One of the most common requests I hear from my clients is that they want to be able to easily import outside data into the database. They might have things like lists of attendees from meetings not managed in the primary database; or membership leads gathered from a trade show staff recently attended; or names of people who showed up and registered on-site for a recent event.
Whatever the reason, at some point, every one of my clients has had a list of names and/or companies that they wanted to import into their AMS. The challenge is that it’s never as simple as it sounds.
There are several reasons why imports can be tricky (not impossible, mind you, but tricky):
- Managing duplicates. The number one concern of any list import is that the list may contain names and/or company records that you already have in your database. You don’t want to create duplicate records, so you need some way to compare the existing database to the list being imported. If both lists have unique identifiers (e.g., member or customer number), you’re all set. But that rarely happens. So now you have to find some other way to identify potential duplicates. There are a variety of ways to do this, but none of them are foolproof. So once you’ve determined how you’re going to identify dupes, you’ll still have to review the import to ensure you’re not merging data that shouldn’t be merged.
- Determining where the data goes in the database. This is easy if you’re importing a list of names and/or companies only. But what if you’re importing event attendance, or CME points, or membership data. Now the import has become much trickier. Not only do you need to manage duplicates, as noted above, but you’ve got to be certain the other data is being mapped to the right fields. And if those fields don’t exist in your current database, they have to be created before the import can be executed.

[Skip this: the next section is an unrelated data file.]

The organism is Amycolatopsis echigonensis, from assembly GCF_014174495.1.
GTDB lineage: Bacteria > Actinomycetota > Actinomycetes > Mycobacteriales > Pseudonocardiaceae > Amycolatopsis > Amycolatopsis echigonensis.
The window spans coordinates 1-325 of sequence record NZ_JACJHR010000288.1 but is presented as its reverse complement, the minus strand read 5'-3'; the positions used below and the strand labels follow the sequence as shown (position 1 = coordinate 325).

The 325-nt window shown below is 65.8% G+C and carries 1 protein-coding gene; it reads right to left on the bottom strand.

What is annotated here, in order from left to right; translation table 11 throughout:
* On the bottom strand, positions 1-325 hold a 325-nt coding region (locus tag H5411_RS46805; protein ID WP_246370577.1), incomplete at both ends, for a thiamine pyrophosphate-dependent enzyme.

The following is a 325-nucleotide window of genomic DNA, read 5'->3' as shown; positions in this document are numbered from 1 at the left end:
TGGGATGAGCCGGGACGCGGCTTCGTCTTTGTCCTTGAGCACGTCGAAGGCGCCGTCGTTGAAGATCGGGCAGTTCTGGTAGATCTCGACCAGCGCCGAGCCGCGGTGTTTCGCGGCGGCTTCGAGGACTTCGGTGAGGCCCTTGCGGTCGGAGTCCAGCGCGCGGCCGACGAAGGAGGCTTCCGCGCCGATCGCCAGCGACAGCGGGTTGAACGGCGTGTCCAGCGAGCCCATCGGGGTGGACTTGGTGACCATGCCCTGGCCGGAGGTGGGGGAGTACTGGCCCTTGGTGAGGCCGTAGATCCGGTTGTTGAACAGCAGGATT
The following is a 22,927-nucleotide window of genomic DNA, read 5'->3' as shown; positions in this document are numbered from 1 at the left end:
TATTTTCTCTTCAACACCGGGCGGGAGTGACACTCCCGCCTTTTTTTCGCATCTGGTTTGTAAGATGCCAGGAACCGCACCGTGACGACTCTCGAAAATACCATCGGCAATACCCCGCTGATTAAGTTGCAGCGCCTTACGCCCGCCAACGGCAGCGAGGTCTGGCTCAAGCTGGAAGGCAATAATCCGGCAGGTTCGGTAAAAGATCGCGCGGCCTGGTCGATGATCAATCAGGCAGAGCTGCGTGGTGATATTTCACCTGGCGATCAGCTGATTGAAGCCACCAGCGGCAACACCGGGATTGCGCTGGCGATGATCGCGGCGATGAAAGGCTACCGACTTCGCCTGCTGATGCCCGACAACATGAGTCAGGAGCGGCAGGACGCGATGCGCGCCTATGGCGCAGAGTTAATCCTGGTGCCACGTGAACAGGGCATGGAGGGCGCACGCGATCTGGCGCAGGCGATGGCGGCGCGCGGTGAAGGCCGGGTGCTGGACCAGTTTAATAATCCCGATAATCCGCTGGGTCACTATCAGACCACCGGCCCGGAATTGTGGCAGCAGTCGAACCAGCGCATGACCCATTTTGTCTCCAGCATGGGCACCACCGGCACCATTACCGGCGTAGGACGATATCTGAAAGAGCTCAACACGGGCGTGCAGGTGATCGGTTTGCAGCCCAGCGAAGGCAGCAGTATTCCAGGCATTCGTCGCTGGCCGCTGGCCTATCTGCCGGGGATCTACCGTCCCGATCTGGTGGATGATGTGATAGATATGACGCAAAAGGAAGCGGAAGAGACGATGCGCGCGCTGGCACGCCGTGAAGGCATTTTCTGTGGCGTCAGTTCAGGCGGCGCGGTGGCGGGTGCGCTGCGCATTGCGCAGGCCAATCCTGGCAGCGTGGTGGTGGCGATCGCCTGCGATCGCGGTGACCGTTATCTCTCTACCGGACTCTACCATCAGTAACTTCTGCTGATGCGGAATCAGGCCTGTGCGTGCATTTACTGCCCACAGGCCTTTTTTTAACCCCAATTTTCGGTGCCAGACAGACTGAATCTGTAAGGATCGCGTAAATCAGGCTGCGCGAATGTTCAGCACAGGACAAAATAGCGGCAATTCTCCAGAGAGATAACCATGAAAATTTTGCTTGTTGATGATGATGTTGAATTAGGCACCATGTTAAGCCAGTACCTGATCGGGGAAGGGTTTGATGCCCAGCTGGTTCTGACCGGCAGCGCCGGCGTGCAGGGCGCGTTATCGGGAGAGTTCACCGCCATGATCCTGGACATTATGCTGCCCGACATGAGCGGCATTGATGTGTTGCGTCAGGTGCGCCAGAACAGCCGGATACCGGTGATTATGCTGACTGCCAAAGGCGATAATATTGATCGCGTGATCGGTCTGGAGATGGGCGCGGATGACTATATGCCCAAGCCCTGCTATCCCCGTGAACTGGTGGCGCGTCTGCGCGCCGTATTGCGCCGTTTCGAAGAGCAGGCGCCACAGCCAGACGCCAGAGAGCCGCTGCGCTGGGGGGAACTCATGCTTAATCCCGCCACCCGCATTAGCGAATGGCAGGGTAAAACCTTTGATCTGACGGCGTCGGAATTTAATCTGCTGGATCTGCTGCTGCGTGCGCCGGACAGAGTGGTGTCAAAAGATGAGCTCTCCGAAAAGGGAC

- Finance data is even trickier. Every now and then a client of mine will say “We have a third party event registration system for our annual meeting. All registrations, including fees, go through that system. Why can’t we just import all the data, including the financial transactions, into our AMS?” On the surface, this seems pretty straightforward. But in reality, there are certain parts of an AMS where data isn’t just captured in the system, the data fields themselves have triggers and processes behind them, that many users aren’t aware of. For example, it wouldn’t be unusual for an AMS to have a trigger behind the payment field for membership. The trigger is designed to set another field to “active” once the full payment of the membership is entered. Importing data into fields with triggers can cause all kinds of unintended consequences.
The good news is that many AMS packages have made it increasingly easy for trained staff to do certain types of imports (especially those that have no data beyond name and company contact info). The bad news is, for many types of imports, you’ll need intervention from your vendor to execute them the first time, because of all the details involved, as mentioned above.
If you’ve got outside data that you want to import into your system, talk to your vendor and see what is involved. It may be easier than you think (or not).
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